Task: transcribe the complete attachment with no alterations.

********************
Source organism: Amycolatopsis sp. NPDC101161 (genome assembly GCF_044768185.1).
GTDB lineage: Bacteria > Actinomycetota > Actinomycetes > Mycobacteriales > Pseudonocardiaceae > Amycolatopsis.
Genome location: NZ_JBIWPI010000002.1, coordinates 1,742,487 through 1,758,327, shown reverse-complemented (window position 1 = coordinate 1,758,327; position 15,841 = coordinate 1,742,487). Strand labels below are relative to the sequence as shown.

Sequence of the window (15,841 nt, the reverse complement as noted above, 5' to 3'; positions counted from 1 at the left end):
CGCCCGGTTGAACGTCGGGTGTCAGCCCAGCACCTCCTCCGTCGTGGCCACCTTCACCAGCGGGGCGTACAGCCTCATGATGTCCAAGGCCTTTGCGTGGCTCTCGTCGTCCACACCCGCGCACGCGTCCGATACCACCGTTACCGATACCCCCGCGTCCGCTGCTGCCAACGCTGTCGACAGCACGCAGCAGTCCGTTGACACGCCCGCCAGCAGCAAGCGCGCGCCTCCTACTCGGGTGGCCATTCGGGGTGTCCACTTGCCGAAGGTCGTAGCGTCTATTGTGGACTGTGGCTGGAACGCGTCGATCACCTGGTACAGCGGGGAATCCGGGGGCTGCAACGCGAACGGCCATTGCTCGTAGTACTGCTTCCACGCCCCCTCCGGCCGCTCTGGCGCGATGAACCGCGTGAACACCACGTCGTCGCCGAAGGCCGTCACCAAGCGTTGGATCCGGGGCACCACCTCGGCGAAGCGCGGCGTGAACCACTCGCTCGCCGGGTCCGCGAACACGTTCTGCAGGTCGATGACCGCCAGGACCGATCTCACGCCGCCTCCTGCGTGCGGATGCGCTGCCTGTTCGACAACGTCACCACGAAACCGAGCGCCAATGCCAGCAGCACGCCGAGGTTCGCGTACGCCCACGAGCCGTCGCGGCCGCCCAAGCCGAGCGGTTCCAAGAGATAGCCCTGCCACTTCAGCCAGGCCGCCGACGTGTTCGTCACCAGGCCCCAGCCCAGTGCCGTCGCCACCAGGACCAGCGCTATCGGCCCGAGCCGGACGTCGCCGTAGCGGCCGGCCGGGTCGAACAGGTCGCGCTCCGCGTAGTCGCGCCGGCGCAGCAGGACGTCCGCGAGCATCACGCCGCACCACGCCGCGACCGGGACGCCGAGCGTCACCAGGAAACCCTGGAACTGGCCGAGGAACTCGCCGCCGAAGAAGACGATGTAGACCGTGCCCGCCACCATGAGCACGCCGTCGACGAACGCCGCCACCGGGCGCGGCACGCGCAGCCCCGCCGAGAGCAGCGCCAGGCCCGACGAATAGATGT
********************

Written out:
Source organism: Amycolatopsis sp. NPDC101161 (genome assembly GCF_044768185.1).
GTDB lineage: Bacteria > Actinomycetota > Actinomycetes > Mycobacteriales > Pseudonocardiaceae > Amycolatopsis.
Genome location: NZ_JBIWPI010000002.1, coordinates 1,742,487 through 1,758,327, shown reverse-complemented (window position 1 = coordinate 1,758,327; position 15,841 = coordinate 1,742,487). Strand labels below are relative to the sequence as shown.

Sequence of the window (15,841 nt, the reverse complement as noted above, 5' to 3'; positions counted from 1 at the left end):
CGCCCGGTTGAACGTCGGGTGTCAGCCCAGCACCTCCTCCGTCGTGGCCACCTTCACCAGCGGGGCGTACAGCCTCATGATGTCCAAGGCCTTTGCGTGGCTCTCGTCGTCCACACCCGCGCACGCGTCCGATACCACCGTTACCGATACCCCCGCGTCCGCTGCTGCCAACGCTGTCGACAGCACGCAGCAGTCCGTTGACACGCCCGCCAGCAGCAAGCGCGCGCCTCCTACTCGGGTGGCCATTCGGGGTGTCCACTTGCCGAAGGTCGTAGCGTCTATTGTGGACTGTGGCTGGAACGCGTCGATCACCTGGTACAGCGGGGAATCCGGGGGCTGCAACGCGAACGGCCATTGCTCGTAGTACTGCTTCCACGCCCCCTCCGGCCGCTCTGGCGCGATGAACCGCGTGAACACCACGTCGTCGCCGAAGGCCGTCACCAAGCGTTGGATCCGGGGCACCACCTCGGCGAAGCGCGGCGTGAACCACTCGCTCGCCGGGTCCGCGAACACGTTCTGCAGGTCGATGACCGCCAGGACCGATCTCACGCCGCCTCCTGCGTGCGGATGCGCTGCCTGTTCGACAACGTCACCACGAAACCGAGCGCCAATGCCAGCAGCACGCCGAGGTTCGCGTACGCCCACGAGCCGTCGCGGCCGCCCAAGCCGAGCGGTTCCAAGAGATAGCCCTGCCACTTCAGCCAGGCCGCCGACGTGTTCGTCACCAGGCCCCAGCCCAGTGCCGTCGCCACCAGGACCAGCGCTATCGGCCCGAGCCGGACGTCGCCGTAGCGGCCGGCCGGGTCGAACAGGTCGCGCTCCGCGTAGTCGCGCCGGCGCAGCAGGACGTCCGCGAGCATCACGCCGCACCACGCCGCGACCGGGACGCCGAGCGTCACCAGGAAACCCTGGAACTGGCCGAGGAACTCGCCGCCGAAGAAGACGATGTAGACCGTGCCCGCCACCATGAGCACGCCGTCGACGAACGCCGCCACCGGGCGCGGCACGCGCAGCCCCGCCGAGAGCAGCGCCAGGCCCGACGAATAGATGT